See ExC_40 - The Farmer for the beginning of story.
The poor farmer pled his innocence, seemingly with no effect. Witnesses spoke of seeing him wearing the bonnet and wig at the scene of the crime. All seemed to be lost until, suddenly, a man who had been sitting in the body of the court, rushed to the exhibits (the bonnet and the wig) put them on and said to the Laird. “Look at me, sir and tell me on your oath, am not I the man who robbed you?" The astonished Laird looked and suddenly recognised, beyond all doubt, that this was his assailant. “By heaven,” he exclaimed, "you are the very man!
The stranger turned to the judge and said. “You see what kind of a memory, the gentleman has, my lord. He swears to the bonnet, whatever features are under it. If you yourself, my lord, will put it on your head he will be willing to swear that your lordship was the man who robbed him!”
After some hesitation, the judge agreed and acquitted the farmer. The highwayman, who had saved him, gave the Laird a complacent smile and left the court,
Many years ago the Laird of Bargally was riding alone on the road between Carsphairn and Dalmellington when he met a stranger who succeeded, after a struggle, in stealing the Laird’s purse. In the struggle, the assailant's bonnet and wig fell off but these were left behind in the thiefs haste to leave.
Later, a well known, respected local farmer rode by and seeing the bonnet and wig, picked them up and put them on his head and rode home, thinking that he would give his family surprise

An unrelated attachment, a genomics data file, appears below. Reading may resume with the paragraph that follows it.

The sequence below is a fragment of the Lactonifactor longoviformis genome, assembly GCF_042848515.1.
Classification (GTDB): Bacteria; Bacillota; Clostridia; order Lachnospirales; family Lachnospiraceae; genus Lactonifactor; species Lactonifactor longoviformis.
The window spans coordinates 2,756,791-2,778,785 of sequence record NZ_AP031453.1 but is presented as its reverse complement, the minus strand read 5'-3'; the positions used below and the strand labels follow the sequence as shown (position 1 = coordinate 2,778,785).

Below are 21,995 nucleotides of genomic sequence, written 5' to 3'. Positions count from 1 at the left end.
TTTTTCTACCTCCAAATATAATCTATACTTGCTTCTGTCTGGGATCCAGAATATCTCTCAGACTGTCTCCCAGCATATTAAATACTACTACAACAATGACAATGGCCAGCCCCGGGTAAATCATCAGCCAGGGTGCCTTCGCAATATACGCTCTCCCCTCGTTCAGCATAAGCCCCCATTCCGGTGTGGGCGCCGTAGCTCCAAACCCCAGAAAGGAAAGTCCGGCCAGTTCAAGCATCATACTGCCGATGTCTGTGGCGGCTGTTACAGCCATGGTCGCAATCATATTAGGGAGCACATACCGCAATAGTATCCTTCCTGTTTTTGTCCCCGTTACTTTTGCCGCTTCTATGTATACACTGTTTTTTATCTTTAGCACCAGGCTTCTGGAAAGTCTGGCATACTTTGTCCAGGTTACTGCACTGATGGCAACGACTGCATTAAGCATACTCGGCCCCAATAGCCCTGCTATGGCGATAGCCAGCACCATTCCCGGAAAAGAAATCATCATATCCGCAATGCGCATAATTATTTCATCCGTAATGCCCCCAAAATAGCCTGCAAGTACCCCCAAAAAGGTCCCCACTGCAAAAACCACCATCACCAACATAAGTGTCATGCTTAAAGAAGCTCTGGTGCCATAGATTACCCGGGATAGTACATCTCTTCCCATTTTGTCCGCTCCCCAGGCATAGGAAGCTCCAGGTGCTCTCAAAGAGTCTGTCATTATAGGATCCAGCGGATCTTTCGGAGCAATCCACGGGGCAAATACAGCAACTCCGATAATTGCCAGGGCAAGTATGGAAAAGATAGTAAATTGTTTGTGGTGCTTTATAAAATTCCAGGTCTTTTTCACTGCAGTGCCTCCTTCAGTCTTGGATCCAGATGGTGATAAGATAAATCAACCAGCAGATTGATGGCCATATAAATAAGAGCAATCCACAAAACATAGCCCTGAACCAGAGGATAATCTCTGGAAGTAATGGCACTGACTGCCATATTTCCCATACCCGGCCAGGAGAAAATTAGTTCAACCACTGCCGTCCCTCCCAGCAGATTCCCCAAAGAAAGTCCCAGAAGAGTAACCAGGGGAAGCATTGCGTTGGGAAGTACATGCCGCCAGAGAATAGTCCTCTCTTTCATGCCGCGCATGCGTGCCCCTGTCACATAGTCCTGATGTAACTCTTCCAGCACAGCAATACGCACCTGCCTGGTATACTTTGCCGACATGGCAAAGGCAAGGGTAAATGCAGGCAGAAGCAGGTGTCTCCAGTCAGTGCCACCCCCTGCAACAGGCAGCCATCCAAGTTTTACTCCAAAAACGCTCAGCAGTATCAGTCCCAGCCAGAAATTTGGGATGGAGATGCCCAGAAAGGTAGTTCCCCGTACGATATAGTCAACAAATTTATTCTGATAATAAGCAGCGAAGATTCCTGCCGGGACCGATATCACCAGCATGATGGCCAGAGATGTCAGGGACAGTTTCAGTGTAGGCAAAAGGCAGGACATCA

and some amusement.
But, as soon as he had put them on, the Laird of Bargally came buck with some re-inforcements. The unlucky farmer, caught with the vital evidence on his head, was taken away, put in prison and eventually tried.
See ExC_42 - The Laird of Bargally for the next part of the story.
Places shown on map in Kells Parish associated with the Covenanters - Ordnance Survey Numbers relate to Landranger Sheet 77 - Description, O.S. Reference: 1, Kells Kirkyard. Gravestones for Adam McWhann and Roger Gordon, NX 631783; 2, Kenmure Castle, NX 635765; 3, Largmore - home of John Gordon, NX 569824; 4, McWhann’s stone - where Adam McWhann was captured, NX 482802; 5, Auchencloy. This may be in either Girthon or Balmaghie parishes, NX 603709.
Places shown on map in Balmaclellan Parish - Ordnance Survey Numbers relate to Landranger Sheet 77 - Description, O.S.reference, 1; Kirkyard. Robert Grierson and Thomas Verner gravestones, NX 652791; 2, Old Mortality statue, NX651791; 3, Barscobe Castle, NX656806; 4, Holy Linn, NX656809; 5, Society Holm, Holy Croft, Jean’s Wa’s all on Garple Burn, NX646809 upstream; 6, Mulloch Hill, NX632806
2 parts, map and location details: Places shown on map of Dalry Parish associated with the Covenanters - Ordnance Survey Numbers relate to Landranger Sheet 77 - No. Description O.S.reference - 1, Gravestone of Robert Stewart of Ardoch and John Grierson, known as the “Covenanters Gravestone” which is in the Kirkyard, NX 618812; 2, Covenanters Sculpture, NX 618813; 3, The Cush - the site of the inn where the incident took place which sparked off the Pentland, Rising NX 625814; 4, Earlston castle, oak tree and chapel, Around NX 613840; 5, Ardoch, NX 634832; 6, Stroanpatrick, The Covenanter Roan was killed here, NS 643919; 7, The River Ken below the High Bridge of Kenflowing towards Arndarroch, NS 618900; 8, Whig’s Hole - the site for conventicles NS 670000; 9, Allan’s Cairn - memorial commemorating George Allan and Margaret Gracie, NS 698008
— see map of the mine. The smelterers lived in this row near the smelter. The five house row is the only building left in tact at the mine and is currently used as a barn When Kate Hainey looked into the building on a visit in the 1980s she was sorry to see agricultural machinery where the table had been in her cottage. See Seeking the Graveyard